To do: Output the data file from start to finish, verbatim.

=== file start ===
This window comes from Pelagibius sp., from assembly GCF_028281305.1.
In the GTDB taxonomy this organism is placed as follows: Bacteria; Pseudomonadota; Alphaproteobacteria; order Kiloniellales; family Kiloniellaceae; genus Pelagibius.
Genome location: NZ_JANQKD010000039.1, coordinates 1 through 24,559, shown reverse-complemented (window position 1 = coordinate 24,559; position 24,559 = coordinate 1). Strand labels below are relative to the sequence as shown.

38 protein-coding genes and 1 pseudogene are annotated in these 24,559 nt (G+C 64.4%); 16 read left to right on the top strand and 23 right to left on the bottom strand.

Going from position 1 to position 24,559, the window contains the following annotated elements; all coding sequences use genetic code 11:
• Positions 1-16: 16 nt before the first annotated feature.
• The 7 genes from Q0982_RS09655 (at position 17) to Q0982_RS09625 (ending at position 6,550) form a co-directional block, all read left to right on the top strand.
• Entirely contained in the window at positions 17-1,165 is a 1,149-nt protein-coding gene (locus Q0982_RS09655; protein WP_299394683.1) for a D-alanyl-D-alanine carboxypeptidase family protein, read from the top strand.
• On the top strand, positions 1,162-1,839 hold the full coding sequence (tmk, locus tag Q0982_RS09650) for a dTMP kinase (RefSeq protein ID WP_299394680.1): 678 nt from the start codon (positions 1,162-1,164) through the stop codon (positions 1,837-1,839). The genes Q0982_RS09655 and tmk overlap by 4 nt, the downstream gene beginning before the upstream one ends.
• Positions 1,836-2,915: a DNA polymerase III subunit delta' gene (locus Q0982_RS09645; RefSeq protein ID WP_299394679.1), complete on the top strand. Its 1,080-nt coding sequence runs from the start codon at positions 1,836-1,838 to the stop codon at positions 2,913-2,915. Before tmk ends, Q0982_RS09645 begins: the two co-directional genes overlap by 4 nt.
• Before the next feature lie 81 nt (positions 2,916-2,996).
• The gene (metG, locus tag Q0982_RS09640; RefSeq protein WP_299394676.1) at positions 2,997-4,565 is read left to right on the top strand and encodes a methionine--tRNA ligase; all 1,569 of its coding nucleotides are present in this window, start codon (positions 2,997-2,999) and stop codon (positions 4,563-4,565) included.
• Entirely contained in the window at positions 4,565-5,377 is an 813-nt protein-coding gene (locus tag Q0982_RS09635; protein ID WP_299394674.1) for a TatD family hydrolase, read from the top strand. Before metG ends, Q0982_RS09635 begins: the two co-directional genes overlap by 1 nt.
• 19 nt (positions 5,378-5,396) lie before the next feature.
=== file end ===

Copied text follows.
This window comes from Pelagibius sp., from assembly GCF_028281305.1.
In the GTDB taxonomy this organism is placed as follows: Bacteria; Pseudomonadota; Alphaproteobacteria; order Kiloniellales; family Kiloniellaceae; genus Pelagibius.
Genome location: NZ_JANQKD010000039.1, coordinates 1 through 24,559, shown reverse-complemented (window position 1 = coordinate 24,559; position 24,559 = coordinate 1). Strand labels below are relative to the sequence as shown.

38 protein-coding genes and 1 pseudogene are annotated in these 24,559 nt (G+C 64.4%); 16 read left to right on the top strand and 23 right to left on the bottom strand.

Going from position 1 to position 24,559, the window contains the following annotated elements; all coding sequences use genetic code 11:
• Positions 1-16: 16 nt before the first annotated feature.
• The 7 genes from Q0982_RS09655 (at position 17) to Q0982_RS09625 (ending at position 6,550) form a co-directional block, all read left to right on the top strand.
• Entirely contained in the window at positions 17-1,165 is a 1,149-nt protein-coding gene (locus Q0982_RS09655; protein WP_299394683.1) for a D-alanyl-D-alanine carboxypeptidase family protein, read from the top strand.
• On the top strand, positions 1,162-1,839 hold the full coding sequence (tmk, locus tag Q0982_RS09650) for a dTMP kinase (RefSeq protein ID WP_299394680.1): 678 nt from the start codon (positions 1,162-1,164) through the stop codon (positions 1,837-1,839). The genes Q0982_RS09655 and tmk overlap by 4 nt, the downstream gene beginning before the upstream one ends.
• Positions 1,836-2,915: a DNA polymerase III subunit delta' gene (locus Q0982_RS09645; RefSeq protein ID WP_299394679.1), complete on the top strand. Its 1,080-nt coding sequence runs from the start codon at positions 1,836-1,838 to the stop codon at positions 2,913-2,915. Before tmk ends, Q0982_RS09645 begins: the two co-directional genes overlap by 4 nt.
• Before the next feature lie 81 nt (positions 2,916-2,996).
• The gene (metG, locus tag Q0982_RS09640; RefSeq protein WP_299394676.1) at positions 2,997-4,565 is read left to right on the top strand and encodes a methionine--tRNA ligase; all 1,569 of its coding nucleotides are present in this window, start codon (positions 2,997-2,999) and stop codon (positions 4,563-4,565) included.
• Entirely contained in the window at positions 4,565-5,377 is an 813-nt protein-coding gene (locus tag Q0982_RS09635; protein ID WP_299394674.1) for a TatD family hydrolase, read from the top strand. Before metG ends, Q0982_RS09635 begins: the two co-directional genes overlap by 1 nt.
• 19 nt (positions 5,378-5,396) lie before the next feature.